State Superintendent of Education John White told the state school board Friday morning he is worried about future support for public schools amid Louisiana’s potential $2 billion shortfall.

White told the Board of Elementary and Secondary Education that, for the past eight years, public schools were largely protected from funding cuts during a period of sporadic finances.

However, aid for public schools recently was threatened in the state House with a $44 million rollback.

That move was replaced with a House-passed $52 million reduction for the Department of Education, which White said would decimate the state’s voucher, testing and other programs.

The Senate Finance Committee has since trimmed that to about $2.5 million.

What the final figure will be is unclear with five days left in a special session called to grapple with the $900 million shortfall by June 30.

“I am worried about what is going to happen,” White told BESE, a reference to the financial year that begins July 1 and its possible impact on his department and state aid for public schools.

White made his comments shortly before BESE gave final approval to a standstill budget request to the Legislature for the 2016-17 school year.

The $3.7 billion plan to fund public schools will be reviewed by the Legislature during a nearly three-month session that begins March 14.

Gov. John Bel Edwards said he supports the proposal and called it the best public schools can expect during Louisiana’s worst state government budget crisis since the 1980s.

White said state support for his department has dropped from about $60 million per year when he became superintendent in 2012 to about $35 million now, which he called acceptable.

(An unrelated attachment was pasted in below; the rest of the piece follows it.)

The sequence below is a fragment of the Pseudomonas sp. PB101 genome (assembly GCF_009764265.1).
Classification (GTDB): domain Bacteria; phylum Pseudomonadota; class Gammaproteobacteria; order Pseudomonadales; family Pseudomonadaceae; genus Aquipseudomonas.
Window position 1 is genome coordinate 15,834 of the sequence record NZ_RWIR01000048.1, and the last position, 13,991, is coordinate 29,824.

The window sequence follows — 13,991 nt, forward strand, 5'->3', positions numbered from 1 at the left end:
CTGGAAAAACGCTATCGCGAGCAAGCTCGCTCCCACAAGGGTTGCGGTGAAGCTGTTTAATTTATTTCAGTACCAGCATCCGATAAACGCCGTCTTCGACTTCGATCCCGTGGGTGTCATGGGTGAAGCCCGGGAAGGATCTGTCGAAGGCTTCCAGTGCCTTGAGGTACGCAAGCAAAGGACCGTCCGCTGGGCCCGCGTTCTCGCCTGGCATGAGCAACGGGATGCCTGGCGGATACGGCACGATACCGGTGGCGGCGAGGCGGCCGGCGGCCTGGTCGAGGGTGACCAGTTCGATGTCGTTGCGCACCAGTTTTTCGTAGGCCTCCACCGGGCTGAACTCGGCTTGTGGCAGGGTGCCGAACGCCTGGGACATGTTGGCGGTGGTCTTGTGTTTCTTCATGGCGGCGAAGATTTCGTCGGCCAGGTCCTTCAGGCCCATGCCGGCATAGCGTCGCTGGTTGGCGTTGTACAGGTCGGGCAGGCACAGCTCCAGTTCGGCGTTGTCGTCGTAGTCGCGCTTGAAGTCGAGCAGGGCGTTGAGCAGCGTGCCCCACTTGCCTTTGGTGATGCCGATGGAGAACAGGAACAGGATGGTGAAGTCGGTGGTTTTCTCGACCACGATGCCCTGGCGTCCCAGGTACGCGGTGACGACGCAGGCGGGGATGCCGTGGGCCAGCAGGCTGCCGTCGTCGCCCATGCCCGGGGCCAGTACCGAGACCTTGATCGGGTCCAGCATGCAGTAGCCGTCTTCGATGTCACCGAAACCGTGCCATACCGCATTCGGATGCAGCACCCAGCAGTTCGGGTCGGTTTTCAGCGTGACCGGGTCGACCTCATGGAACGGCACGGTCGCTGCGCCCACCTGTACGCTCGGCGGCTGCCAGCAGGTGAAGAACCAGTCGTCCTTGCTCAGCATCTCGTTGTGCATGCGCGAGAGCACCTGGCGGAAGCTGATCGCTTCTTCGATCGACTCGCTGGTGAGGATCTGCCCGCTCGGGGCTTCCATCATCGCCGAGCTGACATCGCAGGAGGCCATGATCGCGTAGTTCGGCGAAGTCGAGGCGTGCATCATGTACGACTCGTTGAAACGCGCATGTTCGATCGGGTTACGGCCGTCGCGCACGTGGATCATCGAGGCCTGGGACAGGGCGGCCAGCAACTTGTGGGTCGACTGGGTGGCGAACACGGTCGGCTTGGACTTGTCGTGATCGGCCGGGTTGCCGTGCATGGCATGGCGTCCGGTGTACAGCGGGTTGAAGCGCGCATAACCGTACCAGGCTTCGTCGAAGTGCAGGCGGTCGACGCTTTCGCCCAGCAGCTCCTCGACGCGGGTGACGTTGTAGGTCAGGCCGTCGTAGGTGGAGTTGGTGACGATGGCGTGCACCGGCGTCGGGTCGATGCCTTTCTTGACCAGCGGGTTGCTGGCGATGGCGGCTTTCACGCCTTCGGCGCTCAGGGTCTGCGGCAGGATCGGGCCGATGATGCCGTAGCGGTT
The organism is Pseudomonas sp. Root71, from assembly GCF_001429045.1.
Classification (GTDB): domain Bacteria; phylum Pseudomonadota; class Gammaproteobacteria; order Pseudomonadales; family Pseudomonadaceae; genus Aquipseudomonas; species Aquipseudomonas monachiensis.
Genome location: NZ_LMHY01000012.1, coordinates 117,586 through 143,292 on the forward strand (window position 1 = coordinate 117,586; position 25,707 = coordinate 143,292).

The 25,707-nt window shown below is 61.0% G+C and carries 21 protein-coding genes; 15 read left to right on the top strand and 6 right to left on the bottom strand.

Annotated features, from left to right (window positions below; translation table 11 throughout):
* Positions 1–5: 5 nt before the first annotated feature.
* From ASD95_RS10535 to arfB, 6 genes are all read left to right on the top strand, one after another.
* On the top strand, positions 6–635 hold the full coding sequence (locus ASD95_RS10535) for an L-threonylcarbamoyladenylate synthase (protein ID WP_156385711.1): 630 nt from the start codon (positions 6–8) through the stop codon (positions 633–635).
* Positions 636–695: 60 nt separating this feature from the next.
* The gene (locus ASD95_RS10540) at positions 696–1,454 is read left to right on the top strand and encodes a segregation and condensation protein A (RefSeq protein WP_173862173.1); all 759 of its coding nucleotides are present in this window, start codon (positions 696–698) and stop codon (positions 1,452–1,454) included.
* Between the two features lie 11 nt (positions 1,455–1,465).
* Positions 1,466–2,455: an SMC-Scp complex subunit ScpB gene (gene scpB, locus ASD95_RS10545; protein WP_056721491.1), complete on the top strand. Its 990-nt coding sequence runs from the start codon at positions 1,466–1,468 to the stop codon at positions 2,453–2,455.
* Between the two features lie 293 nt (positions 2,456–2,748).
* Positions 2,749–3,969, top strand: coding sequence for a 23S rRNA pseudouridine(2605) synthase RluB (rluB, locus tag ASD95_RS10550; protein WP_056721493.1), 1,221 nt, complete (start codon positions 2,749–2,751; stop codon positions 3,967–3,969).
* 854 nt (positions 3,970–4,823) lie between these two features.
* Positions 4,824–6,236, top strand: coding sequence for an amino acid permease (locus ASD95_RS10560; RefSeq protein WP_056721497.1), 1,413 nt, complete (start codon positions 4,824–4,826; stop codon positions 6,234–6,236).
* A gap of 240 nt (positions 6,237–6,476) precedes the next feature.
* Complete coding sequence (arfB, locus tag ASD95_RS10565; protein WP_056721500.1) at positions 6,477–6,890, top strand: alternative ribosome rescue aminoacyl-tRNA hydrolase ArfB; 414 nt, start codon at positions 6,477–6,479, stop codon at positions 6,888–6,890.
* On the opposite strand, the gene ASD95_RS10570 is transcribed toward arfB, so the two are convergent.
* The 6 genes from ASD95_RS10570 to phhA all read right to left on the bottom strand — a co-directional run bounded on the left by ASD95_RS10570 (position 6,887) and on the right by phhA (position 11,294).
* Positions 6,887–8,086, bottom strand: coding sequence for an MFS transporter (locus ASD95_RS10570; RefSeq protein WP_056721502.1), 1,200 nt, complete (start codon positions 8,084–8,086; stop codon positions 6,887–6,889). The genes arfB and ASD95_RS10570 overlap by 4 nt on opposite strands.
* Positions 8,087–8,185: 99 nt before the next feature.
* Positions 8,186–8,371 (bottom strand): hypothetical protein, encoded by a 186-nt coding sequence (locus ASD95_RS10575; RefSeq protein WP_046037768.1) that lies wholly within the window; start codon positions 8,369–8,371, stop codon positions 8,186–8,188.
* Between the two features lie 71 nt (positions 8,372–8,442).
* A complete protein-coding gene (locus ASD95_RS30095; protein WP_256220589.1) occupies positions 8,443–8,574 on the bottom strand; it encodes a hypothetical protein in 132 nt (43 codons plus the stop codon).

That would fall to $32 million or $33 million with the latest reduction plan — it is pending in the Senate — and White said it can be done without hurting core services. “It is a very different agency than it used to be,” the superintendent said.

Unfilled early childhood education seats and a cutback in reimbursements for private schools are likely targets.

However, in light of previous reductions and the $2 billion shortfall, White said the state Department of Education could face furloughs, “significant layoffs” and trimming “essential services” depending on how the budget troubles play out.

“That is just something you need to be aware of,” he said.

The $2 billion may be reduced by half or so depending on the outcome of the special session.

Senate Education Committee Chairman Blade Morrish, R-Jennings, told BESE a second special session in June or July likely will be needed to tackle budget problems after the regular session ends June 6.

BESE also gave final approval to Common Core revisions that were recommended by the 26-member Standards Review Committee.

Final approval of the changes followed a 21/2-hour public hearing that ended at 9:30 p.m. Thursday.

Whether the revised rules should be delayed until the 2017-18 school year remains in dispute.

The alterations next face scrutiny from the state House and Senate education committees and Edwards.

Lawmakers and the governor can only endorse or reject the recommendations, not change them.

The lone “no” vote on BESE was cast by Kathy Edmonston, who lives in Gonzales.

All three Edwards appointees backed the revamped reading, writing and math benchmarks.

The governor, a Common Core critic, has not made any decision on the changes.

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